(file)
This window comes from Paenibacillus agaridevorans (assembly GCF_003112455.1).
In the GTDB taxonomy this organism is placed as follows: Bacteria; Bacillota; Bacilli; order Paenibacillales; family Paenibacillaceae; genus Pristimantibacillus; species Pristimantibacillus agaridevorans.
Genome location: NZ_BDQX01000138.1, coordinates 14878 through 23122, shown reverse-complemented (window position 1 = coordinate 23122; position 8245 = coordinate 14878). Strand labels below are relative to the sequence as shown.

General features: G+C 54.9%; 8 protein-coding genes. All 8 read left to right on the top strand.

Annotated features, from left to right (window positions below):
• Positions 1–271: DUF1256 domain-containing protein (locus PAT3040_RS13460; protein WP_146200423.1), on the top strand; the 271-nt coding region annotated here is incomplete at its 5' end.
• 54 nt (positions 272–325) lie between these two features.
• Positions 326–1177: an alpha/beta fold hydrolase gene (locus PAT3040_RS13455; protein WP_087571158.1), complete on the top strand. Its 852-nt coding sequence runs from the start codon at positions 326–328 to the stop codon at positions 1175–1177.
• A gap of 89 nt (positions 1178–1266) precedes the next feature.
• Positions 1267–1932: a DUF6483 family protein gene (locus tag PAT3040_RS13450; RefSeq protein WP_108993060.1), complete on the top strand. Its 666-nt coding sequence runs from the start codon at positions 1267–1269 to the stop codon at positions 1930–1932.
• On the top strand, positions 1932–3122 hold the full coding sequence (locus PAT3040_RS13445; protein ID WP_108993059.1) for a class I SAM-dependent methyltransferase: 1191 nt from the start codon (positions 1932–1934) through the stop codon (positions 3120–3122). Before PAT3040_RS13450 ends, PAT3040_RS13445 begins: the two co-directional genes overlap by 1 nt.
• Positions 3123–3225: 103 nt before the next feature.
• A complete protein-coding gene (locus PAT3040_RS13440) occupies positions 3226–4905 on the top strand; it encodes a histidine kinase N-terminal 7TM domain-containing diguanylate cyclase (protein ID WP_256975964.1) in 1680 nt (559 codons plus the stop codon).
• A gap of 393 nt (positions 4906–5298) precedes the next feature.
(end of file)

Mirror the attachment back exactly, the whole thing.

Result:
This window comes from Paenibacillus agaridevorans (assembly GCF_003112455.1).
In the GTDB taxonomy this organism is placed as follows: Bacteria; Bacillota; Bacilli; order Paenibacillales; family Paenibacillaceae; genus Pristimantibacillus; species Pristimantibacillus agaridevorans.
Genome location: NZ_BDQX01000138.1, coordinates 14878 through 23122, shown reverse-complemented (window position 1 = coordinate 23122; position 8245 = coordinate 14878). Strand labels below are relative to the sequence as shown.

General features: G+C 54.9%; 8 protein-coding genes. All 8 read left to right on the top strand.

Annotated features, from left to right (window positions below):
• Positions 1–271: DUF1256 domain-containing protein (locus PAT3040_RS13460; protein WP_146200423.1), on the top strand; the 271-nt coding region annotated here is incomplete at its 5' end.
• 54 nt (positions 272–325) lie between these two features.
• Positions 326–1177: an alpha/beta fold hydrolase gene (locus PAT3040_RS13455; protein WP_087571158.1), complete on the top strand. Its 852-nt coding sequence runs from the start codon at positions 326–328 to the stop codon at positions 1175–1177.
• A gap of 89 nt (positions 1178–1266) precedes the next feature.
• Positions 1267–1932: a DUF6483 family protein gene (locus tag PAT3040_RS13450; RefSeq protein WP_108993060.1), complete on the top strand. Its 666-nt coding sequence runs from the start codon at positions 1267–1269 to the stop codon at positions 1930–1932.
• On the top strand, positions 1932–3122 hold the full coding sequence (locus PAT3040_RS13445; protein ID WP_108993059.1) for a class I SAM-dependent methyltransferase: 1191 nt from the start codon (positions 1932–1934) through the stop codon (positions 3120–3122). Before PAT3040_RS13450 ends, PAT3040_RS13445 begins: the two co-directional genes overlap by 1 nt.
• Positions 3123–3225: 103 nt before the next feature.
• A complete protein-coding gene (locus PAT3040_RS13440) occupies positions 3226–4905 on the top strand; it encodes a histidine kinase N-terminal 7TM domain-containing diguanylate cyclase (protein ID WP_256975964.1) in 1680 nt (559 codons plus the stop codon).
• A gap of 393 nt (positions 4906–5298) precedes the next feature.